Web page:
I continued in a cordial tone: "How can I trust that the Hong Kong Immigration would just forget about the fact that I was detained and interrogated for around an hour and just record that I transited via Hong Kong to visit Macau? My travel plans were to visit Hong Kong 2 nights and Macau 1 night. Now, you advise me to visit Macau for the whole duration."

The FMO was silent. She was always polite. It was a very strange first encounter in my 60 years of living. I seldom tour countries as I built up a practice on my own and raised a family and paid mortgage. It was 18 years ago since I last visited Hong Kong and here, I was a suspect, in my opinion. A dangerous man. Well, we have "dangerous dogs" under the Singapore's veterinary regulations. So why not "dangerous tourist" under the Immigration regulations.

It is the prerogative of any government not to permit foreigners to enter the country. But there is more than meets the eye. So, I said: "This is Hong Kong, not a undeveloped country where government officials can do what they like.

The FMO offered the same proposal again as she apologised that she could not reveal the reason I was rejected.

I said as if discussing a dog's clinical case to the dog owner: "Your poster on your wall has stated a value - Integrity and Impartiality. Yet I am asked to leave Hong Kong without being given a reason (as to why I was discriminated)."

The FMO repeated patiently as a teacher would do to a dullard: "It is in the national interest of Hong Kong. I am not permitted to tell you more than that."

I said: "If I accept your offer, the Singapore Government will be after me when I return to Singapore. I will be investigated as to why I accepted your offer not to land in Hong Kong. The Singapore Government officer would ask me: "If you had not committed any offence, why did you accept the Hong Kong offer? And I will have no answers."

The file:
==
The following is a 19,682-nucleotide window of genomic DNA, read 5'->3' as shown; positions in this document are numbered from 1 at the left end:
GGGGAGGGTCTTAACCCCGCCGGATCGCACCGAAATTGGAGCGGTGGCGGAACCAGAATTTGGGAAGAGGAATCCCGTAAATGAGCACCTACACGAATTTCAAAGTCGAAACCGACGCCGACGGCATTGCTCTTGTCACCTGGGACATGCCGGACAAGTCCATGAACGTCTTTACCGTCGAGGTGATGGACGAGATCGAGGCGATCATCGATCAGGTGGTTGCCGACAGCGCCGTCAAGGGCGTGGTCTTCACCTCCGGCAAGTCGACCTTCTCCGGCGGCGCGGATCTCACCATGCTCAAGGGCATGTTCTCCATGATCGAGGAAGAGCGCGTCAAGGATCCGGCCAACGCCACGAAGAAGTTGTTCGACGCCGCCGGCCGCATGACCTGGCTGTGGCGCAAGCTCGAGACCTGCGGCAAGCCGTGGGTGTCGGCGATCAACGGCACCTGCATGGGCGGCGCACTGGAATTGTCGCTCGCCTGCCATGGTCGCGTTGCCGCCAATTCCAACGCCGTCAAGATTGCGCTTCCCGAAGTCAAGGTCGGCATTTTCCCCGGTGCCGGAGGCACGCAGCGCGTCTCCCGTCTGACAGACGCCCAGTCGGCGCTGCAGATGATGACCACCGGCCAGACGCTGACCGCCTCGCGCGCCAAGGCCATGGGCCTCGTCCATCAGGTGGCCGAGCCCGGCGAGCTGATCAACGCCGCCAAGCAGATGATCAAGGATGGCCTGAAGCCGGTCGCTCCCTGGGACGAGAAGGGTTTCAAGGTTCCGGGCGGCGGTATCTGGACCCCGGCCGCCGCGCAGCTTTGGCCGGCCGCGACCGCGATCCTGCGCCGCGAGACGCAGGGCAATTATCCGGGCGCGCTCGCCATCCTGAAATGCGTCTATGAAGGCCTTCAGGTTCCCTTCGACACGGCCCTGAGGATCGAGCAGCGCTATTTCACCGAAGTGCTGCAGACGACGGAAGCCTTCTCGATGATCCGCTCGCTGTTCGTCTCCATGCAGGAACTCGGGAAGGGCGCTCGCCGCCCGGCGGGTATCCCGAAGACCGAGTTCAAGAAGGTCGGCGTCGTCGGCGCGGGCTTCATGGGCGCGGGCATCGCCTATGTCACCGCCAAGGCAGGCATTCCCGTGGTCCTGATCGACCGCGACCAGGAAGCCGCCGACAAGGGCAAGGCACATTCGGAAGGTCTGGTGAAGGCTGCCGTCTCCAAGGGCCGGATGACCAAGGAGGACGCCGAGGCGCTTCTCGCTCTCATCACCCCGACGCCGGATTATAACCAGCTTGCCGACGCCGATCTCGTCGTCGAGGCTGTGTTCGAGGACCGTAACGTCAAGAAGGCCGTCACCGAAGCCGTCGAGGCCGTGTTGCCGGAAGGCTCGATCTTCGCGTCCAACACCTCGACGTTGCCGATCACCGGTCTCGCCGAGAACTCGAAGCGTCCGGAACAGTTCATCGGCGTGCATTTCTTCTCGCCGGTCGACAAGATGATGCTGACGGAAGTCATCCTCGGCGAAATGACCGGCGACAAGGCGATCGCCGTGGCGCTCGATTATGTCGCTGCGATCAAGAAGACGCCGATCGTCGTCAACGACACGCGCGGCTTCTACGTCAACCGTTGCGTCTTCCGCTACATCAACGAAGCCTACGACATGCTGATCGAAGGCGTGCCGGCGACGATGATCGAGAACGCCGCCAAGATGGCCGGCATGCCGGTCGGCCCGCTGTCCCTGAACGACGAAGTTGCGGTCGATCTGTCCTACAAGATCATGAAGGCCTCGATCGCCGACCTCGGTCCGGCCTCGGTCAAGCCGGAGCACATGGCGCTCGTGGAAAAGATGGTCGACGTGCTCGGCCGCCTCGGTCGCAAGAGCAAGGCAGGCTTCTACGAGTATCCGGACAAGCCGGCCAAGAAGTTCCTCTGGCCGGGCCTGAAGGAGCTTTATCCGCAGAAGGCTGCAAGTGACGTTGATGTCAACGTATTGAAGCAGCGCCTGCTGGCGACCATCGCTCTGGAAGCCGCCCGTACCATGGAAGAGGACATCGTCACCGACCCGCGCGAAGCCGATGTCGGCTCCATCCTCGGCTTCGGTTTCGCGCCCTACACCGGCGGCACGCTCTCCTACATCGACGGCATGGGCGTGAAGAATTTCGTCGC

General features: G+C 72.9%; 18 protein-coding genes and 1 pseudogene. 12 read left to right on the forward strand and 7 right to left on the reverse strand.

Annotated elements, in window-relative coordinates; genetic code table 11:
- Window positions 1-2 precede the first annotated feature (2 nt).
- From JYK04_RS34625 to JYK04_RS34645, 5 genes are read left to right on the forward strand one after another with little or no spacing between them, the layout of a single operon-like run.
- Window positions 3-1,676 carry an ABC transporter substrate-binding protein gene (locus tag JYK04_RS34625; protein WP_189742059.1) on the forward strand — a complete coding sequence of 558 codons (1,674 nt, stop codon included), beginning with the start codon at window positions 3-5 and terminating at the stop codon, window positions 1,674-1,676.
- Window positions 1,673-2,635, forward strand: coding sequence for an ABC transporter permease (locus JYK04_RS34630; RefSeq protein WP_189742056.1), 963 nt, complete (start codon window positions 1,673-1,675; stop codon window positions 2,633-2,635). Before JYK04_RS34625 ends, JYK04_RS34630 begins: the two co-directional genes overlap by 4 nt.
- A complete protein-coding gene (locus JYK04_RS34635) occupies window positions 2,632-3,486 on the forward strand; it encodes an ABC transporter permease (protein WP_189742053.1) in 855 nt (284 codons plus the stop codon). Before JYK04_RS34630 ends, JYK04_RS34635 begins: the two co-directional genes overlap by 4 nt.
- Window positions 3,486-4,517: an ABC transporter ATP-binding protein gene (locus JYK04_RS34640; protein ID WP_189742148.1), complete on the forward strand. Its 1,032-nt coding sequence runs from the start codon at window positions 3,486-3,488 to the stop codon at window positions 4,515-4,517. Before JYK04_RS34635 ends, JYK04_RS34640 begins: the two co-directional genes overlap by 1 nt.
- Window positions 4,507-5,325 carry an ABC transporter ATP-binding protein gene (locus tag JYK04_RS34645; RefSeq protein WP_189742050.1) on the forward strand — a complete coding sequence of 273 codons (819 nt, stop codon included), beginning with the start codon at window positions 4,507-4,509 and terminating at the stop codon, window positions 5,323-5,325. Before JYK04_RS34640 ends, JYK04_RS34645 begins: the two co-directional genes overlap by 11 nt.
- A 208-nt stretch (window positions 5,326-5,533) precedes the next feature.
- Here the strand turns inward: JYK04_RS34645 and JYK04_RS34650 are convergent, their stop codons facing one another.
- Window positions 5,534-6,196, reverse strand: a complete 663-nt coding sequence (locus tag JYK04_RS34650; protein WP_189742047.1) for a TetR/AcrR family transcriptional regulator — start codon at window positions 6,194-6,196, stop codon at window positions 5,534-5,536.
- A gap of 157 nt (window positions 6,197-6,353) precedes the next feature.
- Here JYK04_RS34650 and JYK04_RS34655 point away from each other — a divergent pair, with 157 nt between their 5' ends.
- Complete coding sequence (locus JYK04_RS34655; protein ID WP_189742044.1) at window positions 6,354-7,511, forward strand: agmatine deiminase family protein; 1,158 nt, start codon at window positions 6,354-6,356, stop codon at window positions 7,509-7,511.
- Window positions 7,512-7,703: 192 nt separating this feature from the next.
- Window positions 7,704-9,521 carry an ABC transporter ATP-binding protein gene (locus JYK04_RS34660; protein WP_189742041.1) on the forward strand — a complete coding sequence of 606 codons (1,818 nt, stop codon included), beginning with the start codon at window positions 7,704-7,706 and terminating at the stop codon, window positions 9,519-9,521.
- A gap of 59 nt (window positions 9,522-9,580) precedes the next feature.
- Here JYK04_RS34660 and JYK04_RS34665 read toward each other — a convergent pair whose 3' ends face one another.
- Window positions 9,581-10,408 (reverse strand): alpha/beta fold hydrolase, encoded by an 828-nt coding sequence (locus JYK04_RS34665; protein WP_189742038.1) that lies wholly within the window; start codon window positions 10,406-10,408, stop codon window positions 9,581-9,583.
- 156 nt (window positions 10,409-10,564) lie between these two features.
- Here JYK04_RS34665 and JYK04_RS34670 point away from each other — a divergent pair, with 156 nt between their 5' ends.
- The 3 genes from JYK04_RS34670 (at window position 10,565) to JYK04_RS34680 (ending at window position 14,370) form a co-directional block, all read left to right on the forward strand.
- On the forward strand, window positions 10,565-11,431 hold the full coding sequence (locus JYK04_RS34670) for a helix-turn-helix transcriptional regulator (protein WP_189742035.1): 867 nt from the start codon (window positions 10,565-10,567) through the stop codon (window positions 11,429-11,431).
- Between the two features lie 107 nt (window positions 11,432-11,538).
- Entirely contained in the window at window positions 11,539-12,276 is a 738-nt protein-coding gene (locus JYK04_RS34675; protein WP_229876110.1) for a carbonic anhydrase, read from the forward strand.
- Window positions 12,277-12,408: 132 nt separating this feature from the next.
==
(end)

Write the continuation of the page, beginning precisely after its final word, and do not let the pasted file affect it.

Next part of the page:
"Wait," she went to consult another officer in an office to the left of the main door entrance. An older slim woman in blue uniform. Some 60 minutes had already passed. Julia phoned me at the bag collection counter as she had no problem entering Hong Kong: "Where are you?"

I said tersely, "The Immigration Officer stopped me and is interviewing me." I did not want to talk too much. "For security reasons, a video recording is in progress" notice has been tacked to the notice board in this office. A few strategically place big blue glassed "eyes" were spying on anyone in the room. I presume there would be somebody in the CCTV(closed-circuit television) room monitoring my action and speech.

Was I a suspected terrorist? That was what my first thought was. I was not permitted to enter Hong Kong as that would be against the national interest. A drug dealer? A Triad or Mafia boss with a veterinary practice in Singapore as a front? A big-time money launderer flying Cathay Pacific economy class to throw off the scent of the government hounds?

After some time, a male Immigration Officer (MIO) wearing a white shirt with epaulettes showing two stars and in blue trousers arrived and cordially invited me to an interview in the same room and asked me more questions as well as the previous ones as he wrote the answers on a piece of paper: "Where do you wish to visit when you come to Hong Kong?" he asked.

"Times Square," I said, off the cuff, truthfully.

"Times Square," he asked incredulously. I wondered why.

"Well, I would like to visit Times Square which I went in 1988," I just could not figure out why Times Square was not on his list of tourist attraction to Singaporeans. "To see the changes after 18 years. I would also be going shopping."